“We didn’t know who they were, where you could find them,” she said. “There was no opportunity to really connect unless we saw them somewhere. And so it made for a somewhat lonely type situation, and I think being able to talk to another professional in the area is a good thing.”

Wilson wants to utilize partnerships with other organizations as a growth strategy for CHIP, which she said will soon announce some of these projects.

“Collaboration is really how we start to move things forward,” Wilson said. “CHIP is only that vehicle in this push to go forward, and we go forward with more collaborative thought and thinking.”

Black and Latino people make up 2.0% and 3.1% of certified financial planners, respectively, according to the CFP Board. 

Rosa said that having a platform exclusively for Black and Latino advisors is important to give communities that have historically been underserved access to quality financial planning services. 

“I think that representation matters, and sometimes traditionally, I believe the industry in general has left a lot of people out of the capacity to get advice — just because typically relationships start with assets under management,” he said. “And a lot of people that happen to be minorities don’t necessarily have a ton of money to start investing right away.”

Wilson said that the lack of visibility of professionals of color is a challenge to servicing clients of color in order to address the racial wealth gap.  

“It’s not that we don’t exist,” Wilson said. “There’s actually a lot more of us than I think the numbers or the statistics actually allow for, it’s just that we also have not necessarily had the visibility of being seen … so a lot of it is just not having the exposure and the visibility.”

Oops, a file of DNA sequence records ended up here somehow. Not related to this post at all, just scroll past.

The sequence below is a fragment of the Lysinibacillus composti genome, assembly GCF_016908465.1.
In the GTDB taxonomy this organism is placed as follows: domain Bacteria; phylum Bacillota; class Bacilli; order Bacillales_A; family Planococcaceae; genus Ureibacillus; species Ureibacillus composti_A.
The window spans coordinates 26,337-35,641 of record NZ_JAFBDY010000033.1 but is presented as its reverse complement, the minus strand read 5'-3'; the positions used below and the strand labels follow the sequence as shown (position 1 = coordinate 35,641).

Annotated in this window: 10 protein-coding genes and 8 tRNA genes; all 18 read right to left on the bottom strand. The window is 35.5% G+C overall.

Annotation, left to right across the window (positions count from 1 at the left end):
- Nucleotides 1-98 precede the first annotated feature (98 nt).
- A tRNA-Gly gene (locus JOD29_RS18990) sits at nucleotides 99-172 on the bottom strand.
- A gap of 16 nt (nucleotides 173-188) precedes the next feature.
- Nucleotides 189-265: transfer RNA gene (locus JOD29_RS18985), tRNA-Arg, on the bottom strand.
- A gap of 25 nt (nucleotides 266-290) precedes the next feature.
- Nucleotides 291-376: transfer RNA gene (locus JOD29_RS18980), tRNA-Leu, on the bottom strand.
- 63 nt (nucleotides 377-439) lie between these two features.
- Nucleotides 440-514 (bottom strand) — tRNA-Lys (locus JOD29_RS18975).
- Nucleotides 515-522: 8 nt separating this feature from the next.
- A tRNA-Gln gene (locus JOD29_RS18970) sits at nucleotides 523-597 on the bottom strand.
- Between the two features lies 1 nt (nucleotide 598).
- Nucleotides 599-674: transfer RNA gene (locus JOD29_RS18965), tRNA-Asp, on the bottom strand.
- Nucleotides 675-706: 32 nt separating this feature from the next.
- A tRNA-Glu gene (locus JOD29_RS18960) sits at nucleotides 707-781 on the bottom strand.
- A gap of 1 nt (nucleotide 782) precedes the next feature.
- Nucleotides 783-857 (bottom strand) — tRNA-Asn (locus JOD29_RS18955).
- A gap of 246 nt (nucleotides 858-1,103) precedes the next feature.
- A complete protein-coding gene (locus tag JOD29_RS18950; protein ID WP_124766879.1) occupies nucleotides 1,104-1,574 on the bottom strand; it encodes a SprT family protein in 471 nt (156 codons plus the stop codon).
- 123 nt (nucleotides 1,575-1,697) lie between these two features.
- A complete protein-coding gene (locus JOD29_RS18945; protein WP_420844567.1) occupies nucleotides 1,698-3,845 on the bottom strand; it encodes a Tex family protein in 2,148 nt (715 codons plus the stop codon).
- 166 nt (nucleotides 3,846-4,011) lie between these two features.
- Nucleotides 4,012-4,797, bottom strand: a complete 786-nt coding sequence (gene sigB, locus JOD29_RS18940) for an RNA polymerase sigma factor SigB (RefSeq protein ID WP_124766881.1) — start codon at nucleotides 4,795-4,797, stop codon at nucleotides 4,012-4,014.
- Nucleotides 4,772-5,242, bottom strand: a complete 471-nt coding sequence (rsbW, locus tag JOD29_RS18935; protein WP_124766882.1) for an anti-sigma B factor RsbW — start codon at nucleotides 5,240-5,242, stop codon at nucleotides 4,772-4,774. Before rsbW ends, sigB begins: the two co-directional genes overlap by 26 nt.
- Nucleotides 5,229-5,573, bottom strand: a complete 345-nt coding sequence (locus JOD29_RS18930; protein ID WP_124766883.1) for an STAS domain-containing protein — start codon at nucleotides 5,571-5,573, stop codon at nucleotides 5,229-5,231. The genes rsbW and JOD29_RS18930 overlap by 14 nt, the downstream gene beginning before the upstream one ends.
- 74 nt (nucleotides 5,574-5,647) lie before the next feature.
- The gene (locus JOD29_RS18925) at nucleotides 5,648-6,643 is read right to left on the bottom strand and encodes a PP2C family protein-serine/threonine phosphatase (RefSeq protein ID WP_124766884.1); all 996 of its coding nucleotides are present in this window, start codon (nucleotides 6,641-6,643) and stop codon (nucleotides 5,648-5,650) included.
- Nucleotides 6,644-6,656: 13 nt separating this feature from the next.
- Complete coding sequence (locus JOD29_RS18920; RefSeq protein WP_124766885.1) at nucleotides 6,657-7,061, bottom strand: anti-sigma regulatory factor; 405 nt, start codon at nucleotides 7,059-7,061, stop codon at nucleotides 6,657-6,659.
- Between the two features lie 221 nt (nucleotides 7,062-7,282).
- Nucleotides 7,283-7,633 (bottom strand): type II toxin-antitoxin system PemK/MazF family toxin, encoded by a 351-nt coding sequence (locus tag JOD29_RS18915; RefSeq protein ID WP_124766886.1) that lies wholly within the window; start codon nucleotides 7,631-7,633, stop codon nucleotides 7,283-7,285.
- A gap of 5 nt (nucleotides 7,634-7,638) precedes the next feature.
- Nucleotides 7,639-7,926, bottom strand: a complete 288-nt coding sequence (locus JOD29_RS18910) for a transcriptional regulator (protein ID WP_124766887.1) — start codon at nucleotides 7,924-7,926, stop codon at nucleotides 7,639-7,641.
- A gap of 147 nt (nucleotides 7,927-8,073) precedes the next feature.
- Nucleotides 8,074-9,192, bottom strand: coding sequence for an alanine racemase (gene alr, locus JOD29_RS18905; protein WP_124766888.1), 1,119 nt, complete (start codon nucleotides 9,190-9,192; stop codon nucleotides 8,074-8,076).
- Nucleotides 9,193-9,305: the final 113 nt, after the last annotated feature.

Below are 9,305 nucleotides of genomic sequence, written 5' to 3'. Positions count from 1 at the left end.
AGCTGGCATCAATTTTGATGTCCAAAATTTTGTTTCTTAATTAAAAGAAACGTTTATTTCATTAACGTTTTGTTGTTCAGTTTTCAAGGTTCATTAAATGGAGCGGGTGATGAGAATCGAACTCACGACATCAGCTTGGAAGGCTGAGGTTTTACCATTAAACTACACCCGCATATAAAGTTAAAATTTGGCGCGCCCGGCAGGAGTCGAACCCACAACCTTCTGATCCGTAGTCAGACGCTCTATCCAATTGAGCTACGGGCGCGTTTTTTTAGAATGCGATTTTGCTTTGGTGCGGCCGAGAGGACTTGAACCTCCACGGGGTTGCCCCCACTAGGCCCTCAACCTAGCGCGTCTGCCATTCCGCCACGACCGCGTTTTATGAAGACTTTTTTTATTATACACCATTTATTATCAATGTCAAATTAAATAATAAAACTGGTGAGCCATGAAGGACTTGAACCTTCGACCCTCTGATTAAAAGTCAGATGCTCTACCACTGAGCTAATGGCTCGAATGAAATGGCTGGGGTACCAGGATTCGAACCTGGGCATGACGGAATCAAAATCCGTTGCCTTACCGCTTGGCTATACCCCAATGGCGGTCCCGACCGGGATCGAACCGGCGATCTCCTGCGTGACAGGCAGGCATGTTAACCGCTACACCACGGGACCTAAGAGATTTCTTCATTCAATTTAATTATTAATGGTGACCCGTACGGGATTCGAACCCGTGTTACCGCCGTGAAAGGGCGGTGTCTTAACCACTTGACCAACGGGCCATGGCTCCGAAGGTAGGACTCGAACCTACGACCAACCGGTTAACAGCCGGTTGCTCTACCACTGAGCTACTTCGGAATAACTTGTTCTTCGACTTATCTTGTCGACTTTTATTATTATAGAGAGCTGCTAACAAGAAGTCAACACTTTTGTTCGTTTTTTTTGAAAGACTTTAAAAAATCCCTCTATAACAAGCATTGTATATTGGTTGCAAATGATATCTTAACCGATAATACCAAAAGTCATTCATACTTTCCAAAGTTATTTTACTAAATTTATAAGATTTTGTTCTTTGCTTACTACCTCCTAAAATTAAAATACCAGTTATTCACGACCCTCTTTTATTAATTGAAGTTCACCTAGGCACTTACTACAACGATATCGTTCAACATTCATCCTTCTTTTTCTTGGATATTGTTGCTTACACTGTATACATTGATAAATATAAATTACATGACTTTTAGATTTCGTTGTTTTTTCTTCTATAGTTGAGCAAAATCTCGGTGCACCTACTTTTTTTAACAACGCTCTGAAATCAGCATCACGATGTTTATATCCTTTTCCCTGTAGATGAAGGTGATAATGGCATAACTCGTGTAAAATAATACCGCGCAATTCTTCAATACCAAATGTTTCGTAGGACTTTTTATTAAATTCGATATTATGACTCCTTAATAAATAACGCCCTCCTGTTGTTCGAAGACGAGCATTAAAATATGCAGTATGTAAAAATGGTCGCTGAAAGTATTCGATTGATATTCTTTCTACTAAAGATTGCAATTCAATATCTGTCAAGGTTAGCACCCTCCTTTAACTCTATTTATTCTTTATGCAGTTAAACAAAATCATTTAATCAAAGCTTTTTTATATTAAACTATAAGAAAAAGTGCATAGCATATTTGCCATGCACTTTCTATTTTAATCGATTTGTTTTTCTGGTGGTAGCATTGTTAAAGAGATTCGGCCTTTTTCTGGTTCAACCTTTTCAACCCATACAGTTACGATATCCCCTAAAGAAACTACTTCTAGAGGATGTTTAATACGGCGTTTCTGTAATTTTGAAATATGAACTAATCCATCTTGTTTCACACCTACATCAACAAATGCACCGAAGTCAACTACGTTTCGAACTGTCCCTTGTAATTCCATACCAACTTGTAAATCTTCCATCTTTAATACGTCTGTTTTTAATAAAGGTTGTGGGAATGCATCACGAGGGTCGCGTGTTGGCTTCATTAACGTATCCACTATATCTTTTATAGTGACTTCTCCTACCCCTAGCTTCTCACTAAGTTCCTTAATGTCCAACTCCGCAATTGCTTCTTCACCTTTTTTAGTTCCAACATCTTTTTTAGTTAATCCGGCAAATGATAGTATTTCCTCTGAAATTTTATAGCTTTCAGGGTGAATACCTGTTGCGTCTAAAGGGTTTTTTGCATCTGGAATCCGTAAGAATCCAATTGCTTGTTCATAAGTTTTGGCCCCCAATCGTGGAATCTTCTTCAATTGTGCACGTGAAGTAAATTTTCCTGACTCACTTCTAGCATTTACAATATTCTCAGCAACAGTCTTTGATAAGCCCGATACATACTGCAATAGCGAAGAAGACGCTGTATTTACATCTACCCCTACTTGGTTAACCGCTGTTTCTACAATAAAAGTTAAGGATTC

READ MORE: How next gen advisors are poised to solve financial planning’s diversity deficit

Rosa agreed that the visibility the platform provides should be an incentive for professionals of color to create a profile on the website.

“It’s a great opportunity to be there, and it also provides an opportunity for people to find you that are specifically looking for someone like you,” he said. “So it kind of narrows it down, as opposed to just searching Google in a general way. There’s a platform, and they can just go in and narrow down so there are more chances to make a better connection.”

Williamson said that the visibility of professionals on the platform is good for professionals and potential clients alike. 

“Regardless of what anybody may say, there are cultural differences, and it’s important that we honor whatever differences are there, and then help people work within these things to be able to accumulate wealth, to protect their wealth. … To be able to assist in that regard is a huge thing,” she said.

READ MORE: A plan to build Black wealth in one community — and nationwide

As CHIP evolves, Wilson is guided by the goal of breaking down barriers that might otherwise prevent people from accessing financial services. 

“We just want to see great human beings and empathetic human beings and understanding human beings within our industry, and I think sometimes we’re at war with that,” Wilson said. “But because of that, this is why it’s important for companies like mine to exist — and other organizations and professionals who are champions of change — because we want to see our industry be as inviting and fruitful as others.”